Closing Event: Am I Dandy? How to Lead an Extravagant Life, November 17th at 7pm, Schwules Museum*
“Whoever doesn’t carry a backpack, wear a tattered sweater with torn jeans, but is just dressed normally is a dandy,” according to the late journalist Fritz J. Raddatz, who died in 2015 and was often called a modern dandy. Still, the question remains of who or what is a dandy?
The exhibition will try to provide an answer. By bringing historical dandy portrayals such as “Beau” Brummell or Oscar Wilde with current manifestations of dandyism together for the first time, it is possible to present the diversity of this phenomenon. This includes the “femme dandy” and her “inventor” Coco Chanel, whose new feminine fashion allowed women to live without a corset; the dandy 2.0 in the men’s fashion blogs on the internet; and the “black dandy”, now enjoying a fantastic comeback through the Congolese “Sapeurs”.
The goal is not to come up with a simple definition to answer the question. This would not make much sense in light of the wide variety of forms that can be called dandy-like. Still, whether in the 19th or the 21st century, there are some specific characteristics by which we can identify a dandy. These may vary slightly, yet have a certain constancy, such as a well-tied tie.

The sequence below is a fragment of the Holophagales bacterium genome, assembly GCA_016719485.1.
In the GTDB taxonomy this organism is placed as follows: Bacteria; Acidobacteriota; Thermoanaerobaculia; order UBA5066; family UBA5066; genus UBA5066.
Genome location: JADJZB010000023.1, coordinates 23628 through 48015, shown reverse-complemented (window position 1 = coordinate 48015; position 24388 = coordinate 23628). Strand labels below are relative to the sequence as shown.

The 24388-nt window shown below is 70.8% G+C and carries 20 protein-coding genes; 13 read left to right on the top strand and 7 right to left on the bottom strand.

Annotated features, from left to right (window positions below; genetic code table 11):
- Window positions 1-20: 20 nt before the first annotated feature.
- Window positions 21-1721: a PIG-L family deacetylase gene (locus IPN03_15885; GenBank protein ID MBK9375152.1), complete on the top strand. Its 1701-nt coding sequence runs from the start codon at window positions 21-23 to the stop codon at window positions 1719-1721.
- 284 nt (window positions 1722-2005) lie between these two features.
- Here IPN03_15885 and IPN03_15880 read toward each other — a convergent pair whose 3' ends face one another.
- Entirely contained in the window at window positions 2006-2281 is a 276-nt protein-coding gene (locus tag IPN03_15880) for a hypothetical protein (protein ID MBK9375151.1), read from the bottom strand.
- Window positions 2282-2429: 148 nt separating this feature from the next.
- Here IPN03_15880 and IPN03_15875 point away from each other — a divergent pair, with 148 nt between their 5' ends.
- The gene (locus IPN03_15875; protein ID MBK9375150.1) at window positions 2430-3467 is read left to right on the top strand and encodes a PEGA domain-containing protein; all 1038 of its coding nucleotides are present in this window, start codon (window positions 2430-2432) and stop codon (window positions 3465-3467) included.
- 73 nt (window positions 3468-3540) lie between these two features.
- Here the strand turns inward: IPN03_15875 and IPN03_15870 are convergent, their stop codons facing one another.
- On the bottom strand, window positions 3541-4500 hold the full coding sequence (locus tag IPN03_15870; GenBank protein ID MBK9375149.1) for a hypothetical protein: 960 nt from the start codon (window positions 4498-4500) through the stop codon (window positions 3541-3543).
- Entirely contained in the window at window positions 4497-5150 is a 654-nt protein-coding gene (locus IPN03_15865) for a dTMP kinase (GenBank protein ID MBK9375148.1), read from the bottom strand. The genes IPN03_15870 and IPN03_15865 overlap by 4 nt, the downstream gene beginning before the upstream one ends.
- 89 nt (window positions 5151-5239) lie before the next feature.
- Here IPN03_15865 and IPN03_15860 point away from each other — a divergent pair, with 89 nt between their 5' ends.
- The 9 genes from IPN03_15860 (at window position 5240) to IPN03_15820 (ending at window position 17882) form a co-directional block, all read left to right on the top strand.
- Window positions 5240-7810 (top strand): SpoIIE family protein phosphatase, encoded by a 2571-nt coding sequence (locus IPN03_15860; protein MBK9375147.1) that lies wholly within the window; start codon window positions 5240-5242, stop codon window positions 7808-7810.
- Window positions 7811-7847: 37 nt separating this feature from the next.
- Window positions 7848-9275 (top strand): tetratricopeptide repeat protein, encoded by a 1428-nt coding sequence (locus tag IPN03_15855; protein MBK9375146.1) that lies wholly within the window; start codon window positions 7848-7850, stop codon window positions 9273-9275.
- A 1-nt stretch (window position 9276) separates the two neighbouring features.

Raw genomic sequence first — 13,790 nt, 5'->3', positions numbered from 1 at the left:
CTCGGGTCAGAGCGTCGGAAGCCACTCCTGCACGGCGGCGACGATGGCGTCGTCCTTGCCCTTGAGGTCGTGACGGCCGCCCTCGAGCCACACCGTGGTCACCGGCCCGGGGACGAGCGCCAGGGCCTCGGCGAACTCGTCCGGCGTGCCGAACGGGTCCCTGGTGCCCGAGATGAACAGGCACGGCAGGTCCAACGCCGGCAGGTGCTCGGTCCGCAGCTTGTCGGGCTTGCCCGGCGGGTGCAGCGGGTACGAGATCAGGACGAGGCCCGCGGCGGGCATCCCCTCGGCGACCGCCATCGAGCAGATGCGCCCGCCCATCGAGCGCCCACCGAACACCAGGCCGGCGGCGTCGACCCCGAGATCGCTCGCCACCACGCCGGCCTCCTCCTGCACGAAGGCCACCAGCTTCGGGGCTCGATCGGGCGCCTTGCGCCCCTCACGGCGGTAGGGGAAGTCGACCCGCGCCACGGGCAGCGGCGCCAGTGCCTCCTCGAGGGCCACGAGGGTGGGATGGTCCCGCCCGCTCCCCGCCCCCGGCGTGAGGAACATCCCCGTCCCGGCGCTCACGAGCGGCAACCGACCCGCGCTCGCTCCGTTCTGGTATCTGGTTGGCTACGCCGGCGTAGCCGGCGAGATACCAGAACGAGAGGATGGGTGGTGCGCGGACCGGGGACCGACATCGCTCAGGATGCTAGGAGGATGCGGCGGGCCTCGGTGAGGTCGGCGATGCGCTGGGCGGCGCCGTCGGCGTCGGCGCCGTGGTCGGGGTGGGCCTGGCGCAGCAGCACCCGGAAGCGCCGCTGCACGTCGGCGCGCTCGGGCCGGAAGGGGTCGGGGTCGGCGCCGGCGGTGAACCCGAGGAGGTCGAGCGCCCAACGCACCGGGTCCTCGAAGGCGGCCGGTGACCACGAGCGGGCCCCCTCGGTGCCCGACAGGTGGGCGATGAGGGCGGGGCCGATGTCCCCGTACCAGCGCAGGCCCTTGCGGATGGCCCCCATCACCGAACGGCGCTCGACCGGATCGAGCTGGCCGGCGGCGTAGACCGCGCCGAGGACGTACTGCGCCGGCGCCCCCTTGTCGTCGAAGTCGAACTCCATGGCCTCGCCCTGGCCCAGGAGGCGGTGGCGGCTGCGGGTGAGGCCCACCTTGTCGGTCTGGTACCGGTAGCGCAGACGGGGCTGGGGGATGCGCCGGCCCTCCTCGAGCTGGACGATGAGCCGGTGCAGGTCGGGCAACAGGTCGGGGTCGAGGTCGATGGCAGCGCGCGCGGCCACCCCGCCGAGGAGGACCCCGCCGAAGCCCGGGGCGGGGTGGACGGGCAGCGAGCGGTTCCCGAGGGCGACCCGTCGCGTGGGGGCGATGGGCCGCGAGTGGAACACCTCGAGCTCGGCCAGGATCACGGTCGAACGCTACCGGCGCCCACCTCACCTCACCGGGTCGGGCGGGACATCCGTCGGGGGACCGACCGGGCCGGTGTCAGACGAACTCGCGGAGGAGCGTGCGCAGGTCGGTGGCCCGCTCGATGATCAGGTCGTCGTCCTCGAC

The exhibit seeks to show these characteristics and their manifestations in their typical environment – the street, the dressing room, the salon or club, the runway – to allow us to experience them in both a public and an intimate setting. Being a dandy is a holistic undertaking, therefore the exhibit speaks to all of the senses to allow the visitors to get to know the fascinating and glamorous dandy phenomenon. If nothing else, the dandy is concerned with strategies for (self-) production, and thus for an individual performance of what a dandy can be. The visitors should and can help fill the openness of this phenomenon by being able to produce themselves as dandies.
There are only a few descriptions inside the exhibition. Background information can be found in the corresponding booklet. It is given out with every entry ticket and can be downloaded here.
This project was made possible with financial support from the Hauptstadtkulturfonds.